If children are exposed to this violence at an early age they can be diversely affected. Studies conducted over the past thirty years have supported the fact that exposure to violence at an early age effects the behavior of these children who were exposed to it ([3]). One study was able to show the effects to be greater than the dangers of getting cancer after being exposed to asbestos ([4]). The health risk caused our society to make changes, so maybe something will be changed to lessen the effects ([5]). However, many consider it to be not as bad as some consider it based on two factors which are the child’s interpretation of the actions, and how the parents help interpret the actions ([6]). As long as a child can comprehend the difference of the fact that there is a difference between it occurring on TV and how it transfers to real life, then the children seeing the programs should not make a difference ([7]).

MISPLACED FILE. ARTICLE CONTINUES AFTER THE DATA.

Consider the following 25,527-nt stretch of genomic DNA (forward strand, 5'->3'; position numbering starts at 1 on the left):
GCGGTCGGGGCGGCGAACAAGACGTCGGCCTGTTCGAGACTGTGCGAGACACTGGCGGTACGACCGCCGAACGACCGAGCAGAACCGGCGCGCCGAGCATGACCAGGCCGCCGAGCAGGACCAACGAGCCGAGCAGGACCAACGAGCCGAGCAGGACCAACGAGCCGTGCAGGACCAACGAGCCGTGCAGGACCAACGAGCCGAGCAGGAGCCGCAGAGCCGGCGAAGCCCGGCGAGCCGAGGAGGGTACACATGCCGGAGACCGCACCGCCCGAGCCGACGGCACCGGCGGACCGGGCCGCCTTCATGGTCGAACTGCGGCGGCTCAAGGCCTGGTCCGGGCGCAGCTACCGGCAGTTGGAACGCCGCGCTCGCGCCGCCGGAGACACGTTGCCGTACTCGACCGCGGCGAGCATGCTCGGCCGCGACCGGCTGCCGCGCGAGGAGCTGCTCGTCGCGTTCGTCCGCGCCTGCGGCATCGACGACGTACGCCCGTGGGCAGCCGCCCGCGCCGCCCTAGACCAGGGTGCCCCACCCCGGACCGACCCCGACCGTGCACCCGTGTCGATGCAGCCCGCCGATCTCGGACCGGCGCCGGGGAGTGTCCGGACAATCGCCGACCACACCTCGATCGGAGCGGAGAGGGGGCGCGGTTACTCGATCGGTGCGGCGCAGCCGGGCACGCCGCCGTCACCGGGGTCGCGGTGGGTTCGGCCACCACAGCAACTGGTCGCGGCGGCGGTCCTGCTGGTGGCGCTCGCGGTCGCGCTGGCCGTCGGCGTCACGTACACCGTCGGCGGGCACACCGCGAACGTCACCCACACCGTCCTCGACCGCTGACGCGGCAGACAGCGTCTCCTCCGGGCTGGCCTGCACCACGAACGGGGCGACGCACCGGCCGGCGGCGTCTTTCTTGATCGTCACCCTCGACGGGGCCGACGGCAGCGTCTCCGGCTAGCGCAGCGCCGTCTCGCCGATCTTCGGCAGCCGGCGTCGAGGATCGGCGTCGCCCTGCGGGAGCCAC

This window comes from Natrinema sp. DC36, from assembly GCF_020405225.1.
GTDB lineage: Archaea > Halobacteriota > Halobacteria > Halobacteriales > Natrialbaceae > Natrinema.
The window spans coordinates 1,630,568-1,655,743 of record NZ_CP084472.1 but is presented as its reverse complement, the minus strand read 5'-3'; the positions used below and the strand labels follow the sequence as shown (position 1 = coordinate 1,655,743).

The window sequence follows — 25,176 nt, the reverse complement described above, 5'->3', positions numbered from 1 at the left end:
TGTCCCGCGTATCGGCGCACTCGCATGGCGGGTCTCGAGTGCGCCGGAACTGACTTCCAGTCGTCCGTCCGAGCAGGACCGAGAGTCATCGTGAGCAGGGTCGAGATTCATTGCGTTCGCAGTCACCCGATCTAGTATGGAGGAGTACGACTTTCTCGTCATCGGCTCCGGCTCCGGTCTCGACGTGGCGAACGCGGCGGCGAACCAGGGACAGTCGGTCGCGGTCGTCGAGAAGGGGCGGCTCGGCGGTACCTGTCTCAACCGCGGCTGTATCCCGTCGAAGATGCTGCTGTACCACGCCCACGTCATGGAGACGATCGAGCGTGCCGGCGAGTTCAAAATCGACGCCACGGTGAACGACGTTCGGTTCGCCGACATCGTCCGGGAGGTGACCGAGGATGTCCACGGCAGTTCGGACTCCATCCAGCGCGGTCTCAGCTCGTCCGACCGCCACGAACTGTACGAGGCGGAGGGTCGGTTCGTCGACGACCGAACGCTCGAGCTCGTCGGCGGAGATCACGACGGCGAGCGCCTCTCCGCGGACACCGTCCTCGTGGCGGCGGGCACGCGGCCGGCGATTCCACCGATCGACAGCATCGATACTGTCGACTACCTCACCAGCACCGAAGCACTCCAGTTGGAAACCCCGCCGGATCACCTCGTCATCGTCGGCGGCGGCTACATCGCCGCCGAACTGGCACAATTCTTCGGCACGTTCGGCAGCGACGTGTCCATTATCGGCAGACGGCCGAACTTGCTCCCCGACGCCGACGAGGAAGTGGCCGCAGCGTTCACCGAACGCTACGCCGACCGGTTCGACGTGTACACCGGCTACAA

Solutions

Three initiatives have been put in place to combat violence in cartoons ([8]). The first is The Children's Television Act which requires broadcasters to air shows which are educational and provide information for the children ([9]). The second initiative is the V-chip legislation that gives parents the opportunity to block out violent shows from their television ([10]). The third legislation against violent cartoons is “The National Cable Television Association’s TV Parental Guidelines”, which is a system that rates the Television shows based on their contents ([11]).